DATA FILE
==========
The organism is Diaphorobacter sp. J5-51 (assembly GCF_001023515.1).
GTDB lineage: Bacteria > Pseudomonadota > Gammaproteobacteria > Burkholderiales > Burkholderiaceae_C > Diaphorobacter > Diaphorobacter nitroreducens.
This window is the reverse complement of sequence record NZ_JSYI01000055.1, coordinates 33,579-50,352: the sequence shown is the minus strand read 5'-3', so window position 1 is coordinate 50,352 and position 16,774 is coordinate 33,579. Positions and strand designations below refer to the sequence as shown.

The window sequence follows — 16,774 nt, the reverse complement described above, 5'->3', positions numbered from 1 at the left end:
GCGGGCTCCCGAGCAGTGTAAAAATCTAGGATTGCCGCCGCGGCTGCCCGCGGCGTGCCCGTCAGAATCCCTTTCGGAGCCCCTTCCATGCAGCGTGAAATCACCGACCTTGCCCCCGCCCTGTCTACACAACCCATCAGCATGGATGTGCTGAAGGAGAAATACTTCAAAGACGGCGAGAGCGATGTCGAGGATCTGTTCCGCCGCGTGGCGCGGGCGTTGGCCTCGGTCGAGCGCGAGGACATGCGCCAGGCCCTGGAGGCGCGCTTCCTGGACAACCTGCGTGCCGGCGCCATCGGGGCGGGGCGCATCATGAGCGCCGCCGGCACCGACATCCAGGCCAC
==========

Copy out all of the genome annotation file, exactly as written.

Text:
The organism is Diaphorobacter sp. J5-51 (assembly GCF_001023515.1).
GTDB lineage: Bacteria > Pseudomonadota > Gammaproteobacteria > Burkholderiales > Burkholderiaceae_C > Diaphorobacter > Diaphorobacter nitroreducens.
This window is the reverse complement of sequence record NZ_JSYI01000055.1, coordinates 33,579-50,352: the sequence shown is the minus strand read 5'-3', so window position 1 is coordinate 50,352 and position 16,774 is coordinate 33,579. Positions and strand designations below refer to the sequence as shown.

The window sequence follows — 16,774 nt, the reverse complement described above, 5'->3', positions numbered from 1 at the left end:
GCGGGCTCCCGAGCAGTGTAAAAATCTAGGATTGCCGCCGCGGCTGCCCGCGGCGTGCCCGTCAGAATCCCTTTCGGAGCCCCTTCCATGCAGCGTGAAATCACCGACCTTGCCCCCGCCCTGTCTACACAACCCATCAGCATGGATGTGCTGAAGGAGAAATACTTCAAAGACGGCGAGAGCGATGTCGAGGATCTGTTCCGCCGCGTGGCGCGGGCGTTGGCCTCGGTCGAGCGCGAGGACATGCGCCAGGCCCTGGAGGCGCGCTTCCTGGACAACCTGCGTGCCGGCGCCATCGGGGCGGGGCGCATCATGAGCGCCGCCGGCACCGACATCCAGGCCAC